The Day I Realized We Weren't Us Anymore

The Day I Realized We Weren’t Us Anymore

The cool, crisp morning air with that light touch of humidity danced across my skin, slipping its way underneath the bed sheets. We pulled the covers closer up our bodies, our heads wading above the blankets, then shifted face to face, like we always did first thing in the morning.

We’d been tired from working too many hours and not taking enough vacations, so you reluctantly pulled yourself out of bed, dragging your feet to the bathroom while I cocooned myself further into the blankets, if only to feel your leftover warmth. The water trickling from the showerhead hummed in the background, soothing me back into a brief deep slumber before a strange dream awoke me, startling me to life again. I always had those dreams when I napped, the ones that were much too lifelike. Don’t you remember?

I slipped myself out of your bed, searching the floor for my clothes with my hands. Your room could never stay clean, no matter how hard you tried, and each morning I played that game with myself — where were my clothes this time? They always found themselves in a different location, hiding under the bed or dangling from your desk chair. Falling asleep together after glasses of wine never did us much good, but I’ll bet on my life a piece of my clothing still remains in your room from those wine-soaked evenings together.

I could never fully dress myself, choosing to only wear an item or two. Who needed clothes anyway when I was with you? I shuffled my way down the stairs, reminding myself to look at the steps so I didn’t slip and fall again, but I never had much of a brain before a cup of coffee, did I?

Morning light warmed up your kitchen, inviting me in for coffee and breakfast. We weren’t much of a breakfast kind of couple. We had places to go and things to do. That morning felt like a morning to have a good breakfast, though. The body can sense when it will need more than the regular dosage. The body is predictable like that. Toast and jam, a little juice, but two cups of coffee that morning.

You joined me after your shower. I loved the way your hair fell into place when it was wet. Combing it would have been criminal, destroying its natural ability to shape your face. We sat across from one another, chewing away silently like we’d wake a ghost in the apartment. Day after day, we became quieter in the mornings, less conversations and more to-do lists and calendar invites. I wondered what you were thinking, but I couldn’t bring myself to ask. I’d had only one coffee. You smiled at me kindly, like you had something to say but hadn’t had enough coffee, either.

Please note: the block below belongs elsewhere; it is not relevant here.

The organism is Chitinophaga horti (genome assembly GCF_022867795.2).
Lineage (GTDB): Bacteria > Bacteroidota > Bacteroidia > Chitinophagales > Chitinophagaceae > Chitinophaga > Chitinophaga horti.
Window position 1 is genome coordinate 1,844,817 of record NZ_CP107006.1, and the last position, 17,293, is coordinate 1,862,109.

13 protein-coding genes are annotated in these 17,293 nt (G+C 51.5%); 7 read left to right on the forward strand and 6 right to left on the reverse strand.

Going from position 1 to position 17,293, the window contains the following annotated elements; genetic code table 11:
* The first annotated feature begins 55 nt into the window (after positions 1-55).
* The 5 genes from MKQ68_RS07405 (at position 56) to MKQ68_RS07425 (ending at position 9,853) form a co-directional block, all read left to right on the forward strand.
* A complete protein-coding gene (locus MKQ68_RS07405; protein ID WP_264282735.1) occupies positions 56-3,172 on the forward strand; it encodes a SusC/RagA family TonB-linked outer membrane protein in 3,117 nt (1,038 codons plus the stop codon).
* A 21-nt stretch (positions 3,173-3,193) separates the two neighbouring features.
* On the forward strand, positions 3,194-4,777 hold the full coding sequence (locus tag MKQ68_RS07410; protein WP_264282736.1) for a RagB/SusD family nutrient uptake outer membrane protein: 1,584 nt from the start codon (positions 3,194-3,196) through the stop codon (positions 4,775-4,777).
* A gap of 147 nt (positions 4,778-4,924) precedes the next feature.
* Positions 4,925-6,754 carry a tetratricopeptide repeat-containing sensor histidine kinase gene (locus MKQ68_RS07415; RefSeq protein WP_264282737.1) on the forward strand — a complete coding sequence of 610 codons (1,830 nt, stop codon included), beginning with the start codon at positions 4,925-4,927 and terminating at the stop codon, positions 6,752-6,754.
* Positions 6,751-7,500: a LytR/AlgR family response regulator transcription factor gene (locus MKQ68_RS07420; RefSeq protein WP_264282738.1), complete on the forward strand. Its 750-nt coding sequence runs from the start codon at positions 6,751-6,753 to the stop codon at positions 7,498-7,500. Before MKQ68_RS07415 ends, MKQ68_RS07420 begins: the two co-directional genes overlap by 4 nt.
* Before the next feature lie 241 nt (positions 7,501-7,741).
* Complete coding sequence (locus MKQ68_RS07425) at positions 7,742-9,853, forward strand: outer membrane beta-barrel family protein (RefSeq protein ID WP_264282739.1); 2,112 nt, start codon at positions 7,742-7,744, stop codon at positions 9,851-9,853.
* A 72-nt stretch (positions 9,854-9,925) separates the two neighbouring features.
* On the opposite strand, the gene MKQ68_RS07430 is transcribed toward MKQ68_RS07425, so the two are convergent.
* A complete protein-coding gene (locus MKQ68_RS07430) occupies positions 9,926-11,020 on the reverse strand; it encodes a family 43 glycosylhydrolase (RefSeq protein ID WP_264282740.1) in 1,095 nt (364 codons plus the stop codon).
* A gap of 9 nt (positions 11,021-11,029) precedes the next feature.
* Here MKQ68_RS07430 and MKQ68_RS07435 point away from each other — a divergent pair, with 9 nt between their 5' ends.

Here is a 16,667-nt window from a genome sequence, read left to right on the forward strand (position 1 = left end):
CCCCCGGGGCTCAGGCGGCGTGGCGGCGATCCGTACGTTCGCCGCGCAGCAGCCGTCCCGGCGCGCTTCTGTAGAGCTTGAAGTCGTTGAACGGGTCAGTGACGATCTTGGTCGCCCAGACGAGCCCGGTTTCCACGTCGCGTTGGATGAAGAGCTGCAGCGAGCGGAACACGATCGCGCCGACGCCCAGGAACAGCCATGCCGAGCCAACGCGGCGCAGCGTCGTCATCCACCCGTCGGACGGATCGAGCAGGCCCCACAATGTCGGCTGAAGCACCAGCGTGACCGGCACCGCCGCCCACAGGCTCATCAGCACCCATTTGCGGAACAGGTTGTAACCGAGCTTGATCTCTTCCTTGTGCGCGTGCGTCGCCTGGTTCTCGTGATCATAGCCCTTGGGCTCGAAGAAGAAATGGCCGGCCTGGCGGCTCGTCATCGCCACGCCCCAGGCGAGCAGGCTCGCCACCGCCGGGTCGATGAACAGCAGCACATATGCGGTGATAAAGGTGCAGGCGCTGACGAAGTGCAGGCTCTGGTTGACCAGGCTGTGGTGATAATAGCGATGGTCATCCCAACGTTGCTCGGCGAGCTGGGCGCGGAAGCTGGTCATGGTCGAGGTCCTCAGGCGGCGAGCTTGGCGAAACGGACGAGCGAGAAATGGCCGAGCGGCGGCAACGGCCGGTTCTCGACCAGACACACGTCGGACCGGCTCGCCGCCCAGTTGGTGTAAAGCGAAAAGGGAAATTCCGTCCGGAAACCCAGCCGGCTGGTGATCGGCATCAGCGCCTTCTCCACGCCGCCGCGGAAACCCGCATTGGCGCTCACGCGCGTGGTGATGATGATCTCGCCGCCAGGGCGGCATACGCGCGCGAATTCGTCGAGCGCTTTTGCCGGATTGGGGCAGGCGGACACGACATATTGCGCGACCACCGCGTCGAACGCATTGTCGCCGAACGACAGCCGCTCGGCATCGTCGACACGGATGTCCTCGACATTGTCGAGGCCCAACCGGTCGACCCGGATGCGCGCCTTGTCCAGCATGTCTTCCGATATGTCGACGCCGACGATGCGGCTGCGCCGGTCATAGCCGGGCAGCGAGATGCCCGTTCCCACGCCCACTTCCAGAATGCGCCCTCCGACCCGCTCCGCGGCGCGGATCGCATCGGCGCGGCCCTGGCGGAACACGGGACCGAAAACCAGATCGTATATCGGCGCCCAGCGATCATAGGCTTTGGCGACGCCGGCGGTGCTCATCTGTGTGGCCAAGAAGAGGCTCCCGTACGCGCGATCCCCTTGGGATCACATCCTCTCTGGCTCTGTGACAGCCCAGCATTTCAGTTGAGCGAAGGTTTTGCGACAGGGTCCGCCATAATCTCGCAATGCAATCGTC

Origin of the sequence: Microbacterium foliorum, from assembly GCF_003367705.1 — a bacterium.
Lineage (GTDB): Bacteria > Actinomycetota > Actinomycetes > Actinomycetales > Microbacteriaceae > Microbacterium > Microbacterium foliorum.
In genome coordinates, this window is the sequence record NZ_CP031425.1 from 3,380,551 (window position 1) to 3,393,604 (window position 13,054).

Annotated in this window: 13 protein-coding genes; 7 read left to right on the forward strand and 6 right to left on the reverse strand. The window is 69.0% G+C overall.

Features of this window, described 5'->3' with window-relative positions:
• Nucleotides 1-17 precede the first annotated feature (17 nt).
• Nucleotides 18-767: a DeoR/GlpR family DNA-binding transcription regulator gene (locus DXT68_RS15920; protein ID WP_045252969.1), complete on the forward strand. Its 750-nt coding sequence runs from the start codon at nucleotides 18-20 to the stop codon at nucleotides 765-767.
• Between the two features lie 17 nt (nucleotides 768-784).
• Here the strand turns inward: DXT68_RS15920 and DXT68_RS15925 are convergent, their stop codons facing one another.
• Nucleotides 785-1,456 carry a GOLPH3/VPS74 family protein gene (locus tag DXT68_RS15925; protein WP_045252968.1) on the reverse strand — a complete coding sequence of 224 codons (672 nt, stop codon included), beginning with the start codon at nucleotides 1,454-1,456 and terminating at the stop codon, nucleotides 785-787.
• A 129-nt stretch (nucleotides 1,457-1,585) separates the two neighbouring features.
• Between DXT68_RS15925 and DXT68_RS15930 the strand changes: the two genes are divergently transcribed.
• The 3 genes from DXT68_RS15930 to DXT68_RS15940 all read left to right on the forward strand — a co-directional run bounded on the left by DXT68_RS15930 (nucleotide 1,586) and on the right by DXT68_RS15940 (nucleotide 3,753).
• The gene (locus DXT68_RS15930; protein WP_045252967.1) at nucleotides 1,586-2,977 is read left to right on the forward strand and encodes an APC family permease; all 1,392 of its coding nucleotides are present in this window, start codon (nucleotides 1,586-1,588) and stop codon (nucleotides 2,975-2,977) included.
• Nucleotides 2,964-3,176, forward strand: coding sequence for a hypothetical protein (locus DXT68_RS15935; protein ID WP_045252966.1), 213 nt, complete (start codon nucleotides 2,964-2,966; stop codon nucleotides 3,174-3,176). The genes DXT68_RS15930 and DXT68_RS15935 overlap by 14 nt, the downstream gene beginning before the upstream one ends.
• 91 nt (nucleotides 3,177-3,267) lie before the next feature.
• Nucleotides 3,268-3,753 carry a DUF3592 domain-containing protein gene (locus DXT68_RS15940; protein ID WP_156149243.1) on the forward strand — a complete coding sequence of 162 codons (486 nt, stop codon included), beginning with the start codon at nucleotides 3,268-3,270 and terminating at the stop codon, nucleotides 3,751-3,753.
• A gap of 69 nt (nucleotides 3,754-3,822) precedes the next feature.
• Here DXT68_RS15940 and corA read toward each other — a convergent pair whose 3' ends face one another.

It was too beautiful that morning. Too peaceful. Too eerily quiet and reflective. When you smiled from the corner of your mouth that morning, that’s when I realized we weren’t us anymore. We were not morning people. We were not the kind of people who pulled themselves from bed and cheerily began their days. We were not the kind of people who could be seen before 8 a.m. But that morning, we were happy, and when did we start smiling in the mornings?

Maybe if I had had that second cup of coffee sooner, I would have realized it at that moment. I would have seen the sun shining a little too bright, your smile a little too futuristic, my clothes in their proper place, and the casually beautiful separation of two individuals beginning. I’d hate to call it cinematic, but wasn’t it? Wasn’t it too perfect, the moment in which we became ourselves again and no longer one unit? Wasn’t it full circle, the moment in which we learned our lessons from one another and could go on living our lives forever changed? You may not look back at that morning, realizing we weren’t us anymore, but when you find my undershirt beneath your bed, you’ll pull its dusty self out, remembering as I began my second cup of coffee and you smiled at me because you knew, deep down, we’d become morning people.

About the author
Entrepreneur traveling the world and writing about her escapades. Follow Liz on Instagram or read more articles from Liz on Thought Catalog.

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